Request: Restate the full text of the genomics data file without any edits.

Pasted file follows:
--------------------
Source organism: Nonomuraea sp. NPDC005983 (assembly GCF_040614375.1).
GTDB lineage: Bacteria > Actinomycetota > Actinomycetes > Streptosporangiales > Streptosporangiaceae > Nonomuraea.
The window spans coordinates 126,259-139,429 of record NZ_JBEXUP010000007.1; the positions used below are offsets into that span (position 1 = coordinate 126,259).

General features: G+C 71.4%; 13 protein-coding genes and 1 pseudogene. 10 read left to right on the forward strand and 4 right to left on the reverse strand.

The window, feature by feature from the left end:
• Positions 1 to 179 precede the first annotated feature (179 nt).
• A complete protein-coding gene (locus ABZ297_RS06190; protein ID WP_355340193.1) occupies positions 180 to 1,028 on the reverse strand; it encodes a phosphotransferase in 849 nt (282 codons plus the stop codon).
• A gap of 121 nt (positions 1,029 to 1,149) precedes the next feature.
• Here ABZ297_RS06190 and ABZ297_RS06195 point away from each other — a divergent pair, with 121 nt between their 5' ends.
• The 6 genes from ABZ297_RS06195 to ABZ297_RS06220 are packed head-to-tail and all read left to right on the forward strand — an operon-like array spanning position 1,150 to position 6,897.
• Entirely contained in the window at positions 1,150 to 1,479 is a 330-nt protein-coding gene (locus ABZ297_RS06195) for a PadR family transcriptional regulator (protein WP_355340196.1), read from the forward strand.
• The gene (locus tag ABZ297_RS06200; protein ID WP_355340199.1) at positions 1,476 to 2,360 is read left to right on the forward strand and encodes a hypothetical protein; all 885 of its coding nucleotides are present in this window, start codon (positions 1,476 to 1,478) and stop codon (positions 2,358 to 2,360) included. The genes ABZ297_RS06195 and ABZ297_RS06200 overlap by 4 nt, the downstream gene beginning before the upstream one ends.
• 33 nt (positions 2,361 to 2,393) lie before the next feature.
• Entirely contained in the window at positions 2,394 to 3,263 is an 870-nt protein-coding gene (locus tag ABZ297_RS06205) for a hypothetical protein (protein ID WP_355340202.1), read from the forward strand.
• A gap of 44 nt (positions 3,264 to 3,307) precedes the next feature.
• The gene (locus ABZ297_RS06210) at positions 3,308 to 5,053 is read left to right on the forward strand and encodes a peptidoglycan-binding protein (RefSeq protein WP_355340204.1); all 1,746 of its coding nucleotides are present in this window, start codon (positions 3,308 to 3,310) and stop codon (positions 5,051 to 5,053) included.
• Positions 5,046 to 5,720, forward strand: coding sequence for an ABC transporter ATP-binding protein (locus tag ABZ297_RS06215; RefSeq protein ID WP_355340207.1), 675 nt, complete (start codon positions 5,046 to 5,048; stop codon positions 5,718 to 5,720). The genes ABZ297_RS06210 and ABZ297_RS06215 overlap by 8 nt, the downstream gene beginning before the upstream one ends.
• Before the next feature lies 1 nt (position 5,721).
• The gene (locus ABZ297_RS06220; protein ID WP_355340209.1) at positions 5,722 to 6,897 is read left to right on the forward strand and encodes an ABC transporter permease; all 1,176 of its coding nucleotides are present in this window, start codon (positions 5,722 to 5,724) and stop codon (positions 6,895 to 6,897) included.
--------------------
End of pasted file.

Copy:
Source organism: Nonomuraea sp. NPDC005983 (assembly GCF_040614375.1).
GTDB lineage: Bacteria > Actinomycetota > Actinomycetes > Streptosporangiales > Streptosporangiaceae > Nonomuraea.
The window spans coordinates 126,259-139,429 of record NZ_JBEXUP010000007.1; the positions used below are offsets into that span (position 1 = coordinate 126,259).

General features: G+C 71.4%; 13 protein-coding genes and 1 pseudogene. 10 read left to right on the forward strand and 4 right to left on the reverse strand.

The window, feature by feature from the left end:
• Positions 1 to 179 precede the first annotated feature (179 nt).
• A complete protein-coding gene (locus ABZ297_RS06190; protein ID WP_355340193.1) occupies positions 180 to 1,028 on the reverse strand; it encodes a phosphotransferase in 849 nt (282 codons plus the stop codon).
• A gap of 121 nt (positions 1,029 to 1,149) precedes the next feature.
• Here ABZ297_RS06190 and ABZ297_RS06195 point away from each other — a divergent pair, with 121 nt between their 5' ends.
• The 6 genes from ABZ297_RS06195 to ABZ297_RS06220 are packed head-to-tail and all read left to right on the forward strand — an operon-like array spanning position 1,150 to position 6,897.
• Entirely contained in the window at positions 1,150 to 1,479 is a 330-nt protein-coding gene (locus ABZ297_RS06195) for a PadR family transcriptional regulator (protein WP_355340196.1), read from the forward strand.
• The gene (locus tag ABZ297_RS06200; protein ID WP_355340199.1) at positions 1,476 to 2,360 is read left to right on the forward strand and encodes a hypothetical protein; all 885 of its coding nucleotides are present in this window, start codon (positions 1,476 to 1,478) and stop codon (positions 2,358 to 2,360) included. The genes ABZ297_RS06195 and ABZ297_RS06200 overlap by 4 nt, the downstream gene beginning before the upstream one ends.
• 33 nt (positions 2,361 to 2,393) lie before the next feature.
• Entirely contained in the window at positions 2,394 to 3,263 is an 870-nt protein-coding gene (locus tag ABZ297_RS06205) for a hypothetical protein (protein ID WP_355340202.1), read from the forward strand.
• A gap of 44 nt (positions 3,264 to 3,307) precedes the next feature.
• The gene (locus ABZ297_RS06210) at positions 3,308 to 5,053 is read left to right on the forward strand and encodes a peptidoglycan-binding protein (RefSeq protein WP_355340204.1); all 1,746 of its coding nucleotides are present in this window, start codon (positions 3,308 to 3,310) and stop codon (positions 5,051 to 5,053) included.
• Positions 5,046 to 5,720, forward strand: coding sequence for an ABC transporter ATP-binding protein (locus tag ABZ297_RS06215; RefSeq protein ID WP_355340207.1), 675 nt, complete (start codon positions 5,046 to 5,048; stop codon positions 5,718 to 5,720). The genes ABZ297_RS06210 and ABZ297_RS06215 overlap by 8 nt, the downstream gene beginning before the upstream one ends.
• Before the next feature lies 1 nt (position 5,721).
• The gene (locus ABZ297_RS06220; protein ID WP_355340209.1) at positions 5,722 to 6,897 is read left to right on the forward strand and encodes an ABC transporter permease; all 1,176 of its coding nucleotides are present in this window, start codon (positions 5,722 to 5,724) and stop codon (positions 6,895 to 6,897) included.